Tao Feng: Fist Of The Lotus is, in many ways, a breath of fresh air for the fighting genre. Since the days Street Fighter II and Mortal Kombat sapped endless streams of coins from enthusiastic teenagers, fighting games have held to conventions that have changed little even as the arcade industry has slowly faded in the wake of the rapidly growing home console market. Tao Feng enters the fray with a list of bold-sounding claims: no more rounds, limb damage, real-time bruising and interactive environments. While it's more intriguing on paper than in practice, Tao Feng still demands attention for its forward-thinking design.
Designed by Mortal Kombat co-creator John Tobias, Tao Feng bears more than a few uncanny similarities to the arcade classic that made him famous. Unlike the slower, more deliberately paced Japanese games such as Soul Calibur and Virtua Fighter, Tao Feng is fast, bloody, and heavily offensive. Like Mortal Kombat, it is enshrouded in a story that pulls heavily from Chinese mythology. But Tobias had a more ambitious vision with Tao Feng than he or Ed Boon had with Mortal Kombat. Tobias recognized that the home console market mandated different design decisions than arcades. In the arcades, time limits were needed to keep lines moving; rounds had become a deeply ingrained convention and, with the exception of Killer Instinct, developers lacked the foresight to critique their value. Fighters could be beaten senseless, stabbed, or slashed and keep fighting like nothing happened. Lastly, the arenas often seemed flat and lifeless, despite often being easy on the eyes. Tobias wanted to do something new, something that would make his new game stand out from the sea of uninspired sequels and copycats that flood the market.
The first step was to get rid of rounds and time. Real fights don't have a neat, tidy structure, and time limits often allowed players to damage their opponent, then play "float like a butterfly" until time ran out. Second was to implement limb damage. Now, excessive blocking or damage incurred from being hurled into objects in the environment will weaken limbs. Lastly, Tobias wanted an open, interactive environment. Not only can characters be tossed around in a destructible environment to cause extra damage, but they can now attack off of walls and swing on poles. But despite all the talk, Tao Feng is not as innovative or even complete as it could have been; while it's founded on an impressive, easy-to-learn fighting system, not all of its ideas come to fruition in a way that truly progresses the genre.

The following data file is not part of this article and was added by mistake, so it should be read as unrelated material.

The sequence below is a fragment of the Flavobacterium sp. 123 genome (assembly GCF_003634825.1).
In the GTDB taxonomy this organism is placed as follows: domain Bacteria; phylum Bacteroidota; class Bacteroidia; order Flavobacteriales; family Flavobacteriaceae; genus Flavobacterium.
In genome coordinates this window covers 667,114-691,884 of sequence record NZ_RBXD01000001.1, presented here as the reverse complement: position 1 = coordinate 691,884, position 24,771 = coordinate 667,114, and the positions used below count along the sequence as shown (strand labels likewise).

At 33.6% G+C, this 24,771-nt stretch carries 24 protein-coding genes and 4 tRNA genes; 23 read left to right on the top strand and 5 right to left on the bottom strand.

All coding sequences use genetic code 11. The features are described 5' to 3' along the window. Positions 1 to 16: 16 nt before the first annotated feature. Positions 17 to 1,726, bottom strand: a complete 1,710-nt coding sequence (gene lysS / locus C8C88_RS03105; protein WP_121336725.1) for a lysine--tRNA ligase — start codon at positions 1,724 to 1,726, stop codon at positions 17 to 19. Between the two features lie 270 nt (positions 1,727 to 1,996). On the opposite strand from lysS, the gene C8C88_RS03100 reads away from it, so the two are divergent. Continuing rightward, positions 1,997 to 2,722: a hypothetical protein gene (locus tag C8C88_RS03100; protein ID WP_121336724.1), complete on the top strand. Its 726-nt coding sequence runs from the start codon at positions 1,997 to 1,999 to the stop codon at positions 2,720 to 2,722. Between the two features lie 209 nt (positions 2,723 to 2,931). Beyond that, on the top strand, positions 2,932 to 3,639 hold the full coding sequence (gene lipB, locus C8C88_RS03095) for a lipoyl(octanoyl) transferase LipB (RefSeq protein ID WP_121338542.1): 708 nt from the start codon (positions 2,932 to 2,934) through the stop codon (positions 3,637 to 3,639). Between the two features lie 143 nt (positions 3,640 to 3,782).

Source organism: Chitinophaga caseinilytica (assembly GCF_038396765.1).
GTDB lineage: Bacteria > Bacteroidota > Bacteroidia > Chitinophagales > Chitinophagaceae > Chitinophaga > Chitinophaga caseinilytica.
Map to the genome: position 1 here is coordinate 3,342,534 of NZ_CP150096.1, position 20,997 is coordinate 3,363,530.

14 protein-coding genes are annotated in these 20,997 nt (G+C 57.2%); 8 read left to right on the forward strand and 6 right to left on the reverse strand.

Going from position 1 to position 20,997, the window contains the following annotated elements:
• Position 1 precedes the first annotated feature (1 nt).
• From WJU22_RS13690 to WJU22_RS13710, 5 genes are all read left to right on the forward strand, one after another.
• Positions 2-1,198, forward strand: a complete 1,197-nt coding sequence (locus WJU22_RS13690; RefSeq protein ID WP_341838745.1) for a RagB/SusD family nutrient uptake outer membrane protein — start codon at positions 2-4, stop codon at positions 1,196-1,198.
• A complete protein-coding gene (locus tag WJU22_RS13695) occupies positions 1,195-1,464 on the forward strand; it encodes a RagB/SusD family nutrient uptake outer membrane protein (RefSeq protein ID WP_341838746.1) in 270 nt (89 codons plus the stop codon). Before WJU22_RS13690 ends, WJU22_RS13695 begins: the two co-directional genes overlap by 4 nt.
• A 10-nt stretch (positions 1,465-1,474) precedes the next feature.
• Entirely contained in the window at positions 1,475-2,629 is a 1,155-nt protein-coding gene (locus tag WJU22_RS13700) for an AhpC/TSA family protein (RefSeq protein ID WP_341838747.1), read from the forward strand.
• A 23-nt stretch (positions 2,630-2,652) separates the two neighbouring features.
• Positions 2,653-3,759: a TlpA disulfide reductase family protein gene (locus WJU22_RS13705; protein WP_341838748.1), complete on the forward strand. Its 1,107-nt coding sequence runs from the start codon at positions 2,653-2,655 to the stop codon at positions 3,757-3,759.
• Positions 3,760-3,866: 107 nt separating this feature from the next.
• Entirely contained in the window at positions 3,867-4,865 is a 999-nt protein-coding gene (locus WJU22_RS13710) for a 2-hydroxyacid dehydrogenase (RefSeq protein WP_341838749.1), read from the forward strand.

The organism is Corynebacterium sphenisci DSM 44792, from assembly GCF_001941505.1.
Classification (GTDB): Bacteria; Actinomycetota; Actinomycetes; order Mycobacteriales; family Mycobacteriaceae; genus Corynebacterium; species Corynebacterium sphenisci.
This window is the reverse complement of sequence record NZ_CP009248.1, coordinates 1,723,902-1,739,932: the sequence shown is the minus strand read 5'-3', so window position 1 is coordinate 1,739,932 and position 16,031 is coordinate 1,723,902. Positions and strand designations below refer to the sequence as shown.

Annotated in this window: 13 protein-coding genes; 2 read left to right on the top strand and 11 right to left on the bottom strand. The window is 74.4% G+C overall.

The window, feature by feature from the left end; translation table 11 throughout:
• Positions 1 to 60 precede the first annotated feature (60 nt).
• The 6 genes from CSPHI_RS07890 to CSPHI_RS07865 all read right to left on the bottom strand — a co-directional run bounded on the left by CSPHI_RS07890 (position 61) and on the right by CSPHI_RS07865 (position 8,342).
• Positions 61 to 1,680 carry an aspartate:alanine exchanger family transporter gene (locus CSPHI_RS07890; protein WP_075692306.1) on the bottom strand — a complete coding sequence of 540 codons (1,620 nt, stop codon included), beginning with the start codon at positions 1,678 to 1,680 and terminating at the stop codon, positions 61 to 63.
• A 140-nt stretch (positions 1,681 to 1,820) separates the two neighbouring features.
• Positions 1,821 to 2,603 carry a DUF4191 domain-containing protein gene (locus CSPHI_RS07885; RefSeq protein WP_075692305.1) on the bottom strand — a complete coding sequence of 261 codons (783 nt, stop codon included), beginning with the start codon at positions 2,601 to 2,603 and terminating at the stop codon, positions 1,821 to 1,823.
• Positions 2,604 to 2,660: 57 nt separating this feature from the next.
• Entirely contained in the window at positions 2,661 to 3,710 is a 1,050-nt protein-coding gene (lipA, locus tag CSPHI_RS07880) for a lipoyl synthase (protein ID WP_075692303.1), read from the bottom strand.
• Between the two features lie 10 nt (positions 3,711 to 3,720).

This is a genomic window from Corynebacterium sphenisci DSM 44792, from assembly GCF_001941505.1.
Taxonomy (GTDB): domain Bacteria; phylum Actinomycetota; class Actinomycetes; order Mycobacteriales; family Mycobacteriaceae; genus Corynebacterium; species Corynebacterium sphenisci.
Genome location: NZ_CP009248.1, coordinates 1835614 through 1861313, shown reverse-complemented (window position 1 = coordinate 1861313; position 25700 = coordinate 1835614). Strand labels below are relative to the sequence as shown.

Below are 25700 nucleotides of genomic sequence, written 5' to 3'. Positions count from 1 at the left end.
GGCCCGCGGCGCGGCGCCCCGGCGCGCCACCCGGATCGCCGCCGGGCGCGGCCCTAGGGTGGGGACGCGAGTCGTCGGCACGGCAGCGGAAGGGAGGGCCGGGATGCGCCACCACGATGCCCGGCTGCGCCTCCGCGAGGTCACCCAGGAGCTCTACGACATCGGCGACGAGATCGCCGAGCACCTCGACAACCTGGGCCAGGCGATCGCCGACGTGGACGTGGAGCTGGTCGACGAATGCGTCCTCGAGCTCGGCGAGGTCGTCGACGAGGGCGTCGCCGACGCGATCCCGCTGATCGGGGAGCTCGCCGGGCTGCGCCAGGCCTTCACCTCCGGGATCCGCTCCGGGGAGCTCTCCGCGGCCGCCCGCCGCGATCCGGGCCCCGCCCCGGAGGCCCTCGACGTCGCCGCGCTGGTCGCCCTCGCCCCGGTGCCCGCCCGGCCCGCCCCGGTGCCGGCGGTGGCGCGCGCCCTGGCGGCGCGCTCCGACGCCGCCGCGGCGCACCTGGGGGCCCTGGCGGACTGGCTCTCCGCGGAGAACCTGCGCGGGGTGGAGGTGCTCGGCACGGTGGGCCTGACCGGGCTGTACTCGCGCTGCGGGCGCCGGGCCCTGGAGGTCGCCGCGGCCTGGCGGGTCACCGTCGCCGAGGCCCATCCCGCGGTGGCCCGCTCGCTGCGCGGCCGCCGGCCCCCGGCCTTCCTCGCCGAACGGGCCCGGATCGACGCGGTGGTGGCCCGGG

Tao Feng gets big points for being based on a structure that is remarkably easy to learn and understand. While in past fighting games I might have spent days or even weeks learning a new character, most of Tao Feng's characters can be learned in about an hour thanks to the simple, intuitive structure of the moves and combos. Each character has a lead and trailing punch and kick, each mapped to one of the four face buttons (think Tekken). A close and reaching attack can be performed by adding an away or towards directional command, respectively. For each of the four basic attacks, the fighter has a short and long-form combo. During the fight, the fighter builds up a "Chi" meter that allows them to unleash one of three special attacks or heal a damaged limb. Add to it four jump combos, a running attack combo, two alternate stances (each with its own combo), a handful of intermittent moves (shin-kicks sweeps, throws, etc.), and you've got the fighter figured out. Each fighter uses the identical structure (with different combo sequences), so less time is spent learning moves and more time spent practicing their application—learning the nuances of counters, timing, and distance unique to each fighter.
The roster is made up of a motley crew of warriors (nearly 1:1 male and female, incidentally) with a nice variety of styles. The fighting is very fast and unforgivingly difficult even on lower difficulty settings. While it would be easy for a frustrated player to dismiss Tao Feng as a mindless exchange of hackneyed combos, such a judgment would be premature. Further practice, especially on the higher difficulties, reveals as solid an array of subtleties as any respectable fighter. The system was designed to be combo-based, and Tobias did a fine job with it—it's fluid, deep, and challenging. It lacks a well-developed grappling system, but has a brisk intensity to it that is a refreshing change from the gamut of Virtua Fighter-style games that dominate the genre.
But its innovations and fighting engine don't quite add up to the masterpiece it might have been. While deep and challenging, it nonetheless lacks the dynamic of its Japanese counterparts. More attention should have been given to stuns, fakes, reversals and the like, and the paltry three throws per fighter is barely adequate. Additionally, the wall and pole attacks, though certainly useful, are too simplistic to cause a dramatic change in the fighting dynamic. Even the limb damage is a bit limited: you can only damage arms or legs, weakening the strength of punches and kicks by 50%—not one arm or the other, not arms and legs at the same time.
Though it's not cohesive enough to best better fighting games such as Soul Calibur and Dead Or Alive 3 (though the comparison is admittedly apples and oranges), Tao Feng is still a step in the right direction. The fights are long and challenging, and the gameplay has an appeal all its own. With plenty of features, great graphics and sound and a surprisingly well-developed backdrop, Tao Feng's unique gameplay is a welcome step in the right direction. Tobias deserves credit for approaching his creation with a mind for innovation; with Tao Feng, he's created a solid foundation on which to build a better fighting game.